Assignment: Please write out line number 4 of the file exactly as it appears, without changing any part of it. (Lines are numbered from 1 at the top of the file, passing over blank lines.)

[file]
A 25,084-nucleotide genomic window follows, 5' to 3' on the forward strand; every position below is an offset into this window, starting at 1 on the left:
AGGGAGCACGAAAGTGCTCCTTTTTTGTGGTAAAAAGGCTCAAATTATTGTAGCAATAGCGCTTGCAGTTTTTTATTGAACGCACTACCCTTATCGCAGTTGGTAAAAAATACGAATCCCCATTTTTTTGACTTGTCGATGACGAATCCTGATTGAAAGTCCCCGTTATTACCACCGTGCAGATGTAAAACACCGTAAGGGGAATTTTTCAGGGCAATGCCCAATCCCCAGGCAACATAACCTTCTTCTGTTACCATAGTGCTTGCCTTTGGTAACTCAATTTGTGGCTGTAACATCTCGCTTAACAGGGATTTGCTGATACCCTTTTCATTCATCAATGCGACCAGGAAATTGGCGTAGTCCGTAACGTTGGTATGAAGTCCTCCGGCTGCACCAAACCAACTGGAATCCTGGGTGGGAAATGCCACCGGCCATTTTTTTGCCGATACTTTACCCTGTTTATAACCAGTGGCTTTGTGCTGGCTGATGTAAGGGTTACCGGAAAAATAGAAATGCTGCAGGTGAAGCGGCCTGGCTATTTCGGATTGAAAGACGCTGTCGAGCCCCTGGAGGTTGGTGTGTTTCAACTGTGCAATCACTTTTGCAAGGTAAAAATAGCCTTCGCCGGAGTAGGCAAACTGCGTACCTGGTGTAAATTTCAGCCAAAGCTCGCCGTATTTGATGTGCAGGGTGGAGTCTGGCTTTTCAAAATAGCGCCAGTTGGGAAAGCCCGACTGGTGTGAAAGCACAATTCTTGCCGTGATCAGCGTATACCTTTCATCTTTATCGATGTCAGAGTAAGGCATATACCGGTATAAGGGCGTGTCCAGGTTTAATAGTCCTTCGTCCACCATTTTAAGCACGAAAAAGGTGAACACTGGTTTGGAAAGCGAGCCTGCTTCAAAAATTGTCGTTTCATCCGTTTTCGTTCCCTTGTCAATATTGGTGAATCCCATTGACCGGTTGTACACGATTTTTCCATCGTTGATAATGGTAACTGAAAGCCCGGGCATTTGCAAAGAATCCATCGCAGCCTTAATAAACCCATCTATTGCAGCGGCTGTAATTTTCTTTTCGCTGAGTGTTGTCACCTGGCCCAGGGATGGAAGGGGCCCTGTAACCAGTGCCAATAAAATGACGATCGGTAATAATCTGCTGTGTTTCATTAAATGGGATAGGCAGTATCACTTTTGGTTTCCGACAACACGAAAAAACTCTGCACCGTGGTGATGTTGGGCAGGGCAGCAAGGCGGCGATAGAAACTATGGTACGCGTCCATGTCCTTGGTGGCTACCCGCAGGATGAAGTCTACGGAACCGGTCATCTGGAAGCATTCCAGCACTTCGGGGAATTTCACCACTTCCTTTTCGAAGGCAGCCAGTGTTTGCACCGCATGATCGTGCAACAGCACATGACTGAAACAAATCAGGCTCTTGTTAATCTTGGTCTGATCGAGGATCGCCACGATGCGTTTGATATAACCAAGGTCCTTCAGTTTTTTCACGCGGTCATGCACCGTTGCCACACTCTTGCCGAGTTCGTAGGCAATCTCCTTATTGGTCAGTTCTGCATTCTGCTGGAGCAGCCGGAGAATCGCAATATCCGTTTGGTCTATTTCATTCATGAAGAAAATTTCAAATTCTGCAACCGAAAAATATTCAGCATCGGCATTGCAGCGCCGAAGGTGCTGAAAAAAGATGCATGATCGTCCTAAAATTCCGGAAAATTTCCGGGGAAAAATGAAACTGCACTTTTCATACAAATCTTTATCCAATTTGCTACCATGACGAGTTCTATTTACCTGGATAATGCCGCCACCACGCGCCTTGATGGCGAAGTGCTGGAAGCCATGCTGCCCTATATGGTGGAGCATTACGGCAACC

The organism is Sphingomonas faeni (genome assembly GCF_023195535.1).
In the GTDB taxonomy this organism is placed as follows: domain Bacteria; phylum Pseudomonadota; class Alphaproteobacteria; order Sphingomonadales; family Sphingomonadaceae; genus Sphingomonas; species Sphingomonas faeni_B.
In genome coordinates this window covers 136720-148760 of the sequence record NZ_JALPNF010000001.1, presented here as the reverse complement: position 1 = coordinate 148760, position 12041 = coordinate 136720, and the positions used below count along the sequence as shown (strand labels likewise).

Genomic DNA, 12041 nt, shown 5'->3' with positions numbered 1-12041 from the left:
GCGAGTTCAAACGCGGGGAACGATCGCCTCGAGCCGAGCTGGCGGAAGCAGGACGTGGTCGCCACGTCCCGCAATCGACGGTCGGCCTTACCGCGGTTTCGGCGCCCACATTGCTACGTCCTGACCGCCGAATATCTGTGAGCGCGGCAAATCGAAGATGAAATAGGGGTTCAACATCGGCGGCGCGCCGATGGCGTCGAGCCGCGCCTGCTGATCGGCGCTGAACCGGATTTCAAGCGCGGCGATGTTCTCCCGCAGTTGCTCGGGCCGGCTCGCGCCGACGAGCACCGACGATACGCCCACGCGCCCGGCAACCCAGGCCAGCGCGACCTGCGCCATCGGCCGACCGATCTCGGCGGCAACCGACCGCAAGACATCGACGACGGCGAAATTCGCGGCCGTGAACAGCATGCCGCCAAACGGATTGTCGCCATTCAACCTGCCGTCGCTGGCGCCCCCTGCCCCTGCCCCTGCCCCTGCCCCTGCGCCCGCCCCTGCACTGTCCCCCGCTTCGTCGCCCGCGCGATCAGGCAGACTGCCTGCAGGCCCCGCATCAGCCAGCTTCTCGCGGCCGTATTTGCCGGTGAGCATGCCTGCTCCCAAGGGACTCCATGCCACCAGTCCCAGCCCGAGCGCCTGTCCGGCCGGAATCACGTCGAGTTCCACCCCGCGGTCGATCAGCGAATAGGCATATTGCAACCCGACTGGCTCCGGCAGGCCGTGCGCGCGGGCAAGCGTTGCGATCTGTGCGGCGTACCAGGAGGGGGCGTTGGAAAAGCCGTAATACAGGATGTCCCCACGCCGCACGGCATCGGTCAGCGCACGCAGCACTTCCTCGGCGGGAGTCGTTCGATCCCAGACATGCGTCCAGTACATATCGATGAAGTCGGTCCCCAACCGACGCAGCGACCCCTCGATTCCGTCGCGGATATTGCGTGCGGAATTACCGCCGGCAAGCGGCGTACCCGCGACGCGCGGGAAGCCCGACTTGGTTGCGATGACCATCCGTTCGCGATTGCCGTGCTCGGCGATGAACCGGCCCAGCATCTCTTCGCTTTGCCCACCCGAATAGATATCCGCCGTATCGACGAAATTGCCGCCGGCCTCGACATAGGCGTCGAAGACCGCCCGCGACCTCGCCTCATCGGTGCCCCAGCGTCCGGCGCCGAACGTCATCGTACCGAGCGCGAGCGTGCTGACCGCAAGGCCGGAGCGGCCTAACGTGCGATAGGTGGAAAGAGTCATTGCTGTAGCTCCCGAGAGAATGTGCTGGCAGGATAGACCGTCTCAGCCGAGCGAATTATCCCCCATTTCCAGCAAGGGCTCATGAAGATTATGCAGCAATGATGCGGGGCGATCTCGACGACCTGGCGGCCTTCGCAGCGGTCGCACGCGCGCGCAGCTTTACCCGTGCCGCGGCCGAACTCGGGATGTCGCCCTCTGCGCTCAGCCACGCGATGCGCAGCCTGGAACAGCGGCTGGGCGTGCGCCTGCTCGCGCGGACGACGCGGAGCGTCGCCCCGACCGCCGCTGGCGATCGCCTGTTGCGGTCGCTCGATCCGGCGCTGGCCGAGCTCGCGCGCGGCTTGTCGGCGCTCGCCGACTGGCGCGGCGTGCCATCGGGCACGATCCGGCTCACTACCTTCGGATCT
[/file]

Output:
In the GTDB taxonomy this organism is placed as follows: domain Bacteria; phylum Pseudomonadota; class Alphaproteobacteria; order Sphingomonadales; family Sphingomonadaceae; genus Sphingomonas; species Sphingomonas faeni_B.